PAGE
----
Pity Tony Kushner.
How does a screenwriter tell a tale of Lincoln's life while escaping the gravitational tug of hagiography?
That was Kushner's brief in writing the script for Spielberg's Lincoln. And he succeeded. Sorta.
The film is based on Doris Kearns Goodwin's Team of Rivals: The Political Genius Abraham Lincoln. Her book focused on Lincoln's political skills with his cabinet during the four years of his presidency.
But even that palette was too broad for a film. 900 pages too much.
After a few false starts, Kushner tells us who Lincoln is through the two months the House of Representatives debated the enactment of the political cornerstone of the Lincoln administration -- the Thirteenth Amendment that outlawed slavery throughout the United States.
It turns out to be a brilliant choice. We get to see Lincoln as a great strategist -- a man willing to compromise (and perhaps commit political bribery) for a moral end. As a raconteur who could turn conflict into agreement with a folk story. And yet a father and husband who cared deeply for his family.
Americans are now commemorating the 150th anniversary of its civil war. A period of history that has been encased in national amber. But, when it was happening, there was no guarantee how the war would win or when.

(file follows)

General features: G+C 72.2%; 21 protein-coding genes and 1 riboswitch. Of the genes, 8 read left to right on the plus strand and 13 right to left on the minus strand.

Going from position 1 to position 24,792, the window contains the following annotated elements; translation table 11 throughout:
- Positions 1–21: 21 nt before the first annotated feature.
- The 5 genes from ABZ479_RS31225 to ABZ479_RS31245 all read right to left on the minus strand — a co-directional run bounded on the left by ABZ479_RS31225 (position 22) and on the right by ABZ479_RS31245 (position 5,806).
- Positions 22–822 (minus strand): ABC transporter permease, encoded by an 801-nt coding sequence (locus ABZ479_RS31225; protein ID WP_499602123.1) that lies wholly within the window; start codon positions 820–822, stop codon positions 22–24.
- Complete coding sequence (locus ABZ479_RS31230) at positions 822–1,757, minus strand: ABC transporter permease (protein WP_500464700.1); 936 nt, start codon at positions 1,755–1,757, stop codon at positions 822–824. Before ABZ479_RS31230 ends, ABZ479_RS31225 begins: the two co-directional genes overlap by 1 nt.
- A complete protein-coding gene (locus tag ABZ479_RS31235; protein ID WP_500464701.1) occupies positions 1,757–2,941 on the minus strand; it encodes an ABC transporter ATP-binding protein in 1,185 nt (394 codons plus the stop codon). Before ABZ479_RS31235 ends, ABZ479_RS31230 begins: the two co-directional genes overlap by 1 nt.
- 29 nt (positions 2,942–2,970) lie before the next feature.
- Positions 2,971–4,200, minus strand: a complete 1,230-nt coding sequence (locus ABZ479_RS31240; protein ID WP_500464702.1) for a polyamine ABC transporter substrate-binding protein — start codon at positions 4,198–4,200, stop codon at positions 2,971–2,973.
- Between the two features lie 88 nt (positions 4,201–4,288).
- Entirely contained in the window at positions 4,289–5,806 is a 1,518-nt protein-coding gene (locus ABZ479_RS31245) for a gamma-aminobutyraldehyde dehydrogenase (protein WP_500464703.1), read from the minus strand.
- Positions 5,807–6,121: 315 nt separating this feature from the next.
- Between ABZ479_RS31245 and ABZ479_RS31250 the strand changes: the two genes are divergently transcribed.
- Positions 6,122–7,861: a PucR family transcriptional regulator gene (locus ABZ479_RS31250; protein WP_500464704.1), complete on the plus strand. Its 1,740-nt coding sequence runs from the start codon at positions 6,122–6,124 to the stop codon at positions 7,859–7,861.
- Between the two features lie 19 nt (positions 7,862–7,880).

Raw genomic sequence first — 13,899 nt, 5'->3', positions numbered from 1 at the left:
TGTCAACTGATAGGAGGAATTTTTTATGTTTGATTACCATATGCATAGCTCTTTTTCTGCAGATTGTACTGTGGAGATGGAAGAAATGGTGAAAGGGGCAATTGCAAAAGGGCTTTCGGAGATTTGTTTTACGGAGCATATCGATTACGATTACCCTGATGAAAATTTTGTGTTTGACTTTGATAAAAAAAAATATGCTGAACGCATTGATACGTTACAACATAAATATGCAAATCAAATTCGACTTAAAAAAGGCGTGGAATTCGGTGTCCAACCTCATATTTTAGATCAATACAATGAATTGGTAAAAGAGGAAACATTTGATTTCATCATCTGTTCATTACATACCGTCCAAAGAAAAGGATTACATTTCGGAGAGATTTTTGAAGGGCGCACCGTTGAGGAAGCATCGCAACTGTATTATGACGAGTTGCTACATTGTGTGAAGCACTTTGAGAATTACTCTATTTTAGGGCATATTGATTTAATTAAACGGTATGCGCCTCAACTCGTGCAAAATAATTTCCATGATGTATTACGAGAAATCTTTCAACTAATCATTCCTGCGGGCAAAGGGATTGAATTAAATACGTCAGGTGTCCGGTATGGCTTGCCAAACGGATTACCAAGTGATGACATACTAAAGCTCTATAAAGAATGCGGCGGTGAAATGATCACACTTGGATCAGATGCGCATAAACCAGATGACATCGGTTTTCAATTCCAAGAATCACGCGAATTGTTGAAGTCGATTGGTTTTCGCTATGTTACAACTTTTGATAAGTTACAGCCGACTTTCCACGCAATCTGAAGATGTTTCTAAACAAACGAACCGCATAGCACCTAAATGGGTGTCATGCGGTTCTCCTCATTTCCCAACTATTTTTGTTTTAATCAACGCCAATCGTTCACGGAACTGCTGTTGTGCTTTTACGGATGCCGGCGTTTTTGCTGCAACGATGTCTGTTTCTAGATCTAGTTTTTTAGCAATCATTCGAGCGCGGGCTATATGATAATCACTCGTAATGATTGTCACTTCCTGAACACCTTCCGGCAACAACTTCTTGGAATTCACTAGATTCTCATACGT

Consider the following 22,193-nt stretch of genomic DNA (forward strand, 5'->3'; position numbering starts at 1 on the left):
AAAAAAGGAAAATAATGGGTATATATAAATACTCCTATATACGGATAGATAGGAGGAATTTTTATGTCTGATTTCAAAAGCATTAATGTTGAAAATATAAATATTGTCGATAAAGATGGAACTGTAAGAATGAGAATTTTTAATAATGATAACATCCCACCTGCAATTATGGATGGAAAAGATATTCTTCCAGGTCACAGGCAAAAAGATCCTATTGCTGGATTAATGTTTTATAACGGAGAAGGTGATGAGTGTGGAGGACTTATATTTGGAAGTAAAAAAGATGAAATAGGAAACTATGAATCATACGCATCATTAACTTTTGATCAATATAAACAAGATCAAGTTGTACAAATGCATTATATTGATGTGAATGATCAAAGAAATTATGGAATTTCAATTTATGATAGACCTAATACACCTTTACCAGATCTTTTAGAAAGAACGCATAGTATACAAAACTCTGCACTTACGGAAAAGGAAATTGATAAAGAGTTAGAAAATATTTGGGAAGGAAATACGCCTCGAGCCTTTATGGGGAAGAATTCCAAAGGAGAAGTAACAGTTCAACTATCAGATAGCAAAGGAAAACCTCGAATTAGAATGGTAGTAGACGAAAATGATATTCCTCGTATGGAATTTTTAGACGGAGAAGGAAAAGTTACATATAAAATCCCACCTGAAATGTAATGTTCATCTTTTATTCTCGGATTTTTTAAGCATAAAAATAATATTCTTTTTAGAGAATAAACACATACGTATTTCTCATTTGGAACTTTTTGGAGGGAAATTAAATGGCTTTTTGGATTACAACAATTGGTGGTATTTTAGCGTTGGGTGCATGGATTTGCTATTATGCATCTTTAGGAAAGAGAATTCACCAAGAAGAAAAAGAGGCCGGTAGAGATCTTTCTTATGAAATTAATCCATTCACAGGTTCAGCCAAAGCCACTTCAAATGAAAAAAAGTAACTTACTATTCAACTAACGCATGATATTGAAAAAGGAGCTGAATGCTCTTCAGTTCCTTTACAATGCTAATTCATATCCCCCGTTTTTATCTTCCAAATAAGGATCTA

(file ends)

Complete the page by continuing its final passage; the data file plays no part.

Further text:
The script bravely lets Lincoln explain why the Thirteenth Amendment was necessary. Why the Emancipation Proclamation may not have withstood legal scrutiny.
And even though Lincoln wanted to see the end of slavery, he was not above using the debate as a means to bring an early end to the Civil War (a tactic that failed) or to mislead the Democrat opponents of the amendment (with a lawyerly response concerning the prospects of peace without passing the amendment).
What the script brings us is politics in its barest forms. Where Radical Republicans set aside their goal of full equality for legal equality. Where conservative Republicans pass up peace possibilities to favor abolition. Where Democrats use every tactic available to defame the president.
Even though all of that sounds anachronistic enough to be out of this morning's newspaper, it does only because the current American political gridlock is merely an echo of earlier periods of political dispute.
The film compresses events and gives lines to characters who never spoke them. But the film is as accurate as any of Shakespeare's historical plays. Fiction always serves current political agendas to some degree.
The greatest kudo for the film is that it does not flinch from Lincoln's concern about whether the two races could live side by side in peace. He had doubts. Stemming partly from his belief that the white race was superior to the black. But he was willing to take the risk.
After putting Lincoln into a very realistic environment, his death unravels the mood. As he lies on his deathbed in the Peterson House, he looks as if he has just been taken off the cross. Dying for our national sin of slavery.
Even with that martyr ending, the film is well worth seeing.
Perhaps seeing more than once -- with its complex storyline and beautiful cinematography.